Funerals for miscarriages


#1

On another site, the following question was asked:

Sue wrote: “Are you also aware that if a woman has a miscarriage no funeral is warranted (in the Catholic Church)? So when is it considered a death of a child if you are not to mourn it? Miscarriages usually occur in the first trimester.”

I’d like to get a quick response in. It’s really the statement concerning the funeral being warranted and then the question of death and mourning. Any suggestions?


#2

I believe that is not accurate. She should check with her diocese because I think there maybe a rite of memorial for miscarriages.


#3

A funeral is not strictly required for anyone, and that would apply to miscarried children. However, there is no prohibition against holding a funeral for such a child.


#4

A baby who dies from a miscarriage can be given any of the funeral rites for an unbaptized child.

This website contains some pastoral guidelines from the archdiocese of Boston:
bostoncatholic.org/Offices-And-Services/Office-Detail.aspx?id=12540&pid=464

2. What other rites can be used with parents of deceased, stillborn or miscarried unbaptized infants?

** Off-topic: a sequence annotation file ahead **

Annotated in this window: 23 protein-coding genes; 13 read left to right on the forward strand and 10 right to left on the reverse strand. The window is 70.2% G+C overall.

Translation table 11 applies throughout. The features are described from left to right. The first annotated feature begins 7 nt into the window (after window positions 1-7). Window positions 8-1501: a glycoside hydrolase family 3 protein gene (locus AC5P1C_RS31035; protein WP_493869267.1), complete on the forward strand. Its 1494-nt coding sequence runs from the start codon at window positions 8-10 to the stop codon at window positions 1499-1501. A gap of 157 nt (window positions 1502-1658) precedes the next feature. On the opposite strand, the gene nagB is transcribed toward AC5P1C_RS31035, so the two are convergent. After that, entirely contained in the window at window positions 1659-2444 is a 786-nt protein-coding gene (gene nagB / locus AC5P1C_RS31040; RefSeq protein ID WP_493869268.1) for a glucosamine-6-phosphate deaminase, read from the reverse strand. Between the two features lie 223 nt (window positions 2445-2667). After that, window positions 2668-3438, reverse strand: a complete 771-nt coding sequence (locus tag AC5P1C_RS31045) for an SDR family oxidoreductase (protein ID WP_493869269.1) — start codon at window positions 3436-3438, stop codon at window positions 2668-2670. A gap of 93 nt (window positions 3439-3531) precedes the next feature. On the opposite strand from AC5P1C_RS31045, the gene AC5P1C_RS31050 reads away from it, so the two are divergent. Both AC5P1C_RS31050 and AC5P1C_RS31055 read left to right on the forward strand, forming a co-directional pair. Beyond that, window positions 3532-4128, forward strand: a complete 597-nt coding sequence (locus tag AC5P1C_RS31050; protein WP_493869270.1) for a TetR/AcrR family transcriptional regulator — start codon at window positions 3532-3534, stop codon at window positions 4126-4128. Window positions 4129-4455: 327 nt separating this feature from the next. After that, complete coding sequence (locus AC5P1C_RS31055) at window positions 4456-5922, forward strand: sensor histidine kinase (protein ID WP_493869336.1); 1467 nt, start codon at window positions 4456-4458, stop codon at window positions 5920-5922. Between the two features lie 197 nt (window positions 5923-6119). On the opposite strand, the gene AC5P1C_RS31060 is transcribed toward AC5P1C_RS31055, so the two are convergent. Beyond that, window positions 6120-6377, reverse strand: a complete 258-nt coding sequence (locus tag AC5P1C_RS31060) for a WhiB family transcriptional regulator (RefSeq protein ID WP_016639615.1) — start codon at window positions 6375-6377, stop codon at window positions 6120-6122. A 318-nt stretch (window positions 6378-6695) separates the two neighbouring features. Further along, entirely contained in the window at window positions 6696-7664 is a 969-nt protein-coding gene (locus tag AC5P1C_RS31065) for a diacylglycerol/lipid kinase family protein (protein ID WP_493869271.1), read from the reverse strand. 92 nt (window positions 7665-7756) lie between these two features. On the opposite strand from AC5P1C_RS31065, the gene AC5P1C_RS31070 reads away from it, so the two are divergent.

Pastoral ministers will find many resources in the Order of Christian Funerals (OCF) Part II “Funeral Rites for Children.” Each prayer for a dead child also offers an alternative for a child who died before receiving baptism. Even if the child’s body is not present, the use of readings and prayer from the OCF can be very comforting to the family of a deceased infant.
Hospital chaplains and parish priests testify to the effectiveness of the use of the “Order for Blessing of Parents after a Miscarriage” in the case of stillborn or miscarried babies. If the body of the child is present, often the ceremonies of naming and signing the child from the Rite of Baptism can be consoling when celebrated together with this blessing. (Books of Blessings IX p. 86)
Effective pastoral presence and sympathetic words are at the heart of sound pastoral care. But we must recall that Catholics in grief seek and find in the Church’s liturgical rites an assurance of their child’s presence with God. We owe it to them to respond as fully as possible.


closed #5

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